New ATP1A1 Mutation Identified in Adolescent with Intermediate CMT
A newly identified mutation in the ATP1A1 gene associated with an intermediate form of Charcot-Marie-Tooth disease (CMT) was found in an adolescent in Spain, scientists report.
The mutation, detected through genetic analysis of CMT patients in a specific region of Spain, adds to the increasing number of ATP1A1 mutations linked to CMT.
In addition, the CMT Pediatric Scale (CMTPedS) was found to be a sensitive measure of disease progression over one and two years, supporting its use in future clinical trials of potential therapies for CMT, the researchers noted.
The findings were reported in the study “Pediatric inherited peripheral neuropathy: a prospective study at a Spanish referral center,” published in the journal Annals of Clinical and Translational Neurology.
CMT is a group of inherited progressive disorders of the peripheral nervous system, which controls movement and sensation in the limbs. It is mainly divided into “demyelinating CMT,” also known as CMT type 1 (CMT1), and “axonal CMT,” or CMT type 2 (CMT2).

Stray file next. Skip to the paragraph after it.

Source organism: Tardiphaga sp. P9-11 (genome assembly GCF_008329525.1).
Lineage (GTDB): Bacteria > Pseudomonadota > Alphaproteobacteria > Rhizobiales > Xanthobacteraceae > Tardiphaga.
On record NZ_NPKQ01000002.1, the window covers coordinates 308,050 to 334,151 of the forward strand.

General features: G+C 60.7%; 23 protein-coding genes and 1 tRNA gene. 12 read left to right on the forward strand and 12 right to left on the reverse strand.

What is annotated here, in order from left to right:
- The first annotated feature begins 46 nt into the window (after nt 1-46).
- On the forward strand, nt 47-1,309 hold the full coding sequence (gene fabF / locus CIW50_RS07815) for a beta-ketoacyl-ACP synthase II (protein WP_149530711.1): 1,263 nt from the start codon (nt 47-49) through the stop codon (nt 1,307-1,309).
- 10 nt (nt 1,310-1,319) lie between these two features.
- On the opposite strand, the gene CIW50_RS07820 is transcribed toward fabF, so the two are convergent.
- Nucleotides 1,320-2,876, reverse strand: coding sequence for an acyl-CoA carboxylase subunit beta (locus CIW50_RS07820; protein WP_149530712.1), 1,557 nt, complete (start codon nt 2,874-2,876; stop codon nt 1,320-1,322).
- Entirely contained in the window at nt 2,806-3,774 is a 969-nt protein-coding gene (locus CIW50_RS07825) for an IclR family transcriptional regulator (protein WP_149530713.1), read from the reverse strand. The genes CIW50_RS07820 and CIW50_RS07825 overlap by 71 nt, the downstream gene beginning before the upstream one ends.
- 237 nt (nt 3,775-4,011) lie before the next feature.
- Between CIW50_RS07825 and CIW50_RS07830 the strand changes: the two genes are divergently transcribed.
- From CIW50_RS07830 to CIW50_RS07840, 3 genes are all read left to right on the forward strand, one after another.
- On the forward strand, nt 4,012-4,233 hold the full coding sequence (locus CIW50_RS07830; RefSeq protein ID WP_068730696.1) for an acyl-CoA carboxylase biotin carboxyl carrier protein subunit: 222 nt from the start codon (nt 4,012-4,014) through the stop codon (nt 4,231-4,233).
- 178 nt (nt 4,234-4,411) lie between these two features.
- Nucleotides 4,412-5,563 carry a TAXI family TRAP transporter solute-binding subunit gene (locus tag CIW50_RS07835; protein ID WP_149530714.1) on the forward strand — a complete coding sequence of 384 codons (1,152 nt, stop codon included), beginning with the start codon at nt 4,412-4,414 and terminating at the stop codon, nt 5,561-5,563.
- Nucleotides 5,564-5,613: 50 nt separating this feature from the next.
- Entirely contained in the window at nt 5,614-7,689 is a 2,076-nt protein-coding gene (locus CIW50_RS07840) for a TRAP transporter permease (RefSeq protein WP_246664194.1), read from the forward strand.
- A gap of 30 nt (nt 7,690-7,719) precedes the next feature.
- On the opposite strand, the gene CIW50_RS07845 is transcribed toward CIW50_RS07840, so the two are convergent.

Demyelinating CMT is characterized by progressive demyelination, or loss of myelin, which is the protective sheath around axons — nerve fibers that carry signals to the next nerve or muscle cell — while axonal CMT is characterized by axonal degeneration.
This differentiation is based on results of nerve conduction velocity tests, which measures how quickly electrical impulses move along a nerve cell. Markedly slow velocities reflect myelin damage, while higher velocities suggest axonal damage. Intermediate values suggest an intermediate form of CMT, with both demyelination and axonal injury.
Mutations in more than 90 different genes have been shown to cause CMT, and identification of disease-causing mutations has been more successful among patients with demyelinating CMT than in those with the axonal form.